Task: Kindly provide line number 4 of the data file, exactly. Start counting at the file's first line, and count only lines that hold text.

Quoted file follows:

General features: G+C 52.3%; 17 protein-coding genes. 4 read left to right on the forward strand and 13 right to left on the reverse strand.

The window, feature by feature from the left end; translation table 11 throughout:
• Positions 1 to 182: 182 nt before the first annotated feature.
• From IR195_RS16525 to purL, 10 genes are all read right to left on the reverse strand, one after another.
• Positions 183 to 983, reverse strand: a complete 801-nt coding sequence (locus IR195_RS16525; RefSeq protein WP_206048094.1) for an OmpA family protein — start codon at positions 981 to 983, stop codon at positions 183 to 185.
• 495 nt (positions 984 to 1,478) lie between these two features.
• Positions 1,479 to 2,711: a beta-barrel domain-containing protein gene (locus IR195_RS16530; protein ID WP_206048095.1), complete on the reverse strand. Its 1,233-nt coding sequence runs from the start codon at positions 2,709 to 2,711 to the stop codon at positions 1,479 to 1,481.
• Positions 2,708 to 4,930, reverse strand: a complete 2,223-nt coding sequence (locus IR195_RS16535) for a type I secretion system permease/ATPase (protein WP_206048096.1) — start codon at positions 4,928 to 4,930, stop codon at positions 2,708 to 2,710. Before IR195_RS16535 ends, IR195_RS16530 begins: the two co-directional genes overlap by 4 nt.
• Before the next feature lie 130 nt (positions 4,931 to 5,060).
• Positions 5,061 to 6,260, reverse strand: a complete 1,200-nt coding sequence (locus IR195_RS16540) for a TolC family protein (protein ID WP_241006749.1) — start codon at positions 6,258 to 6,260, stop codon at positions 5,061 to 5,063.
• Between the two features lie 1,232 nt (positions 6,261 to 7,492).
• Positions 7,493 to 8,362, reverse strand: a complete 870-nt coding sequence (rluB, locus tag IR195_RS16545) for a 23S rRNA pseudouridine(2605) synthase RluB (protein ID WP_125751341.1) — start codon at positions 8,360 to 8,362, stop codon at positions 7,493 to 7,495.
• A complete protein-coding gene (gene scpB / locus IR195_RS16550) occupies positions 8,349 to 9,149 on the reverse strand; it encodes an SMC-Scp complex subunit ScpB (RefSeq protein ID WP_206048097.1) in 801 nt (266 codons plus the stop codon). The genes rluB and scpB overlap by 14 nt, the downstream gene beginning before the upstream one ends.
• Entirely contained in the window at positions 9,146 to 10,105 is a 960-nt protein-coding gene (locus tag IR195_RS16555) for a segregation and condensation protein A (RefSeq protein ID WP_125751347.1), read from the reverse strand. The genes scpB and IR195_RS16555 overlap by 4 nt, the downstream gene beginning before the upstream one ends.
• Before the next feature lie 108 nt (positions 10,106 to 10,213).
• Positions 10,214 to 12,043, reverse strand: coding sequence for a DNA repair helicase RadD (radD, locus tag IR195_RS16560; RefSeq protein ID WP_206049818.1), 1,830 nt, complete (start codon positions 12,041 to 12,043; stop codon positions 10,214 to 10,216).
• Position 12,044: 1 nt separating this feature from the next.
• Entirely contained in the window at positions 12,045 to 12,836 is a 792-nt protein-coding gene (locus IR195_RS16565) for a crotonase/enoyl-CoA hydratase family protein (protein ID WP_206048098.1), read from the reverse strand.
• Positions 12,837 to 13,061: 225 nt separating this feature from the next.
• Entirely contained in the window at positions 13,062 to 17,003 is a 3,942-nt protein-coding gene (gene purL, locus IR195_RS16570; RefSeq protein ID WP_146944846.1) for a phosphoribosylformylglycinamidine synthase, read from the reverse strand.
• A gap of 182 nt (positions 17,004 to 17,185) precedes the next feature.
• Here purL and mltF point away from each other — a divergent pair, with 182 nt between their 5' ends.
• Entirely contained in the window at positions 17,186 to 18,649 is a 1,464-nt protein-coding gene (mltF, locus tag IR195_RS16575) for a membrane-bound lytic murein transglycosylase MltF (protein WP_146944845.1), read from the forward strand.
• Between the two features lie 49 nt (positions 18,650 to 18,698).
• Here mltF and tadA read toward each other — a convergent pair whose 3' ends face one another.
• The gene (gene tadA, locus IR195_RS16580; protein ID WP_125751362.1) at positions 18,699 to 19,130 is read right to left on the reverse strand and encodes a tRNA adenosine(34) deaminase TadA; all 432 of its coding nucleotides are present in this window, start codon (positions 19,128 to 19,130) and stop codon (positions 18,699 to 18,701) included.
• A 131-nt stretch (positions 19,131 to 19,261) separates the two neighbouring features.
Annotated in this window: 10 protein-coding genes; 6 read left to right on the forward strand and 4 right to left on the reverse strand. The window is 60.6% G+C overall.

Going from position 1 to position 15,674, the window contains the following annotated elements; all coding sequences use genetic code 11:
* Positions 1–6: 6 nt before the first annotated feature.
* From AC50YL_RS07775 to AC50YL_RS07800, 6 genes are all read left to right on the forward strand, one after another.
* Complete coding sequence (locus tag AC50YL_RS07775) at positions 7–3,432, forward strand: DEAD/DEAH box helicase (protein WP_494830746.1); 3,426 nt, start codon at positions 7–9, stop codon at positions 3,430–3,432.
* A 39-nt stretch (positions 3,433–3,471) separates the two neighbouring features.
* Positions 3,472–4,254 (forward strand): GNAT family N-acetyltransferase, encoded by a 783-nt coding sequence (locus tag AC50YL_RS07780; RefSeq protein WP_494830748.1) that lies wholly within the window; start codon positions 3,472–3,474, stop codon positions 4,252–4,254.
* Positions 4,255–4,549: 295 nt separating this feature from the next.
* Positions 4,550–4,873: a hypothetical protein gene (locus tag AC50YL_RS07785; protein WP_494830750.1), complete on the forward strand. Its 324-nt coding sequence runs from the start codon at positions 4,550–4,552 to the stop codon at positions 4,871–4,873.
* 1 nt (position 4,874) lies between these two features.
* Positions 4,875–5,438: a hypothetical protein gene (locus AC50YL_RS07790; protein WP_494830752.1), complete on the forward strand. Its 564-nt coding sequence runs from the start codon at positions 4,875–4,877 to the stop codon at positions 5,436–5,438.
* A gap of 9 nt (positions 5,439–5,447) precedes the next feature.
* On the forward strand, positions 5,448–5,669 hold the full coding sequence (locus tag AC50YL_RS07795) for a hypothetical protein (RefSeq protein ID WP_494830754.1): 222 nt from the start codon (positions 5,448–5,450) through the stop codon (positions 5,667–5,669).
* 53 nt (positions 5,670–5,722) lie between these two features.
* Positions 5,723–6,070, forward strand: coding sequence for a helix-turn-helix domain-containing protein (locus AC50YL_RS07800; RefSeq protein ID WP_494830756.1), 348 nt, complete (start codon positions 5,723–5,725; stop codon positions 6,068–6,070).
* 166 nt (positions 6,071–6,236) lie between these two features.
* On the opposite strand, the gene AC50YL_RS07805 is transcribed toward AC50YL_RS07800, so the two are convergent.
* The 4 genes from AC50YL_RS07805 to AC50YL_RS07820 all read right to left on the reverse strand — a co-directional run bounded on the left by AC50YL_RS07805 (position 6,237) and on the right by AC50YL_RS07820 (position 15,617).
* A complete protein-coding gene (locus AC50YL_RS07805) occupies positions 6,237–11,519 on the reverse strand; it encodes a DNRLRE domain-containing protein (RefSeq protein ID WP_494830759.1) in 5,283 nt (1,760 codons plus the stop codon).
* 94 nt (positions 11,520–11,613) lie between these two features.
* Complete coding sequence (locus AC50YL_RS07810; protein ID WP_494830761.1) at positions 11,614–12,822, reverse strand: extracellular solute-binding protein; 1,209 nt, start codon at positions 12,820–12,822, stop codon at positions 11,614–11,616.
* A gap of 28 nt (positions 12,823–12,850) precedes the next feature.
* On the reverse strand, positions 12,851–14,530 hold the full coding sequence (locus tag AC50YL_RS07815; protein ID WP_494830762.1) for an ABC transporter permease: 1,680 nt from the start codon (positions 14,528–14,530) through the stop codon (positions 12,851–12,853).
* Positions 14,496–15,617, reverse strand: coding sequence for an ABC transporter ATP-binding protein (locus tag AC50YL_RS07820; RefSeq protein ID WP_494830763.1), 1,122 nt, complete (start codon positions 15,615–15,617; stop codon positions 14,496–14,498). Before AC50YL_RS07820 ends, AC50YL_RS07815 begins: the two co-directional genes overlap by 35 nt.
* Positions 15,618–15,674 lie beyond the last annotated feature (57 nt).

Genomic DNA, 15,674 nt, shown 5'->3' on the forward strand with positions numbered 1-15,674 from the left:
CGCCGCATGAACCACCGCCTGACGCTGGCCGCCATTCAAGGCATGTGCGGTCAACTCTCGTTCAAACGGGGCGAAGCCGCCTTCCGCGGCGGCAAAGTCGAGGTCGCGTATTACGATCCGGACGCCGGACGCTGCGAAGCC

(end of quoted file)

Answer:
• From IR195_RS16525 to purL, 10 genes are all read right to left on the reverse strand, one after another.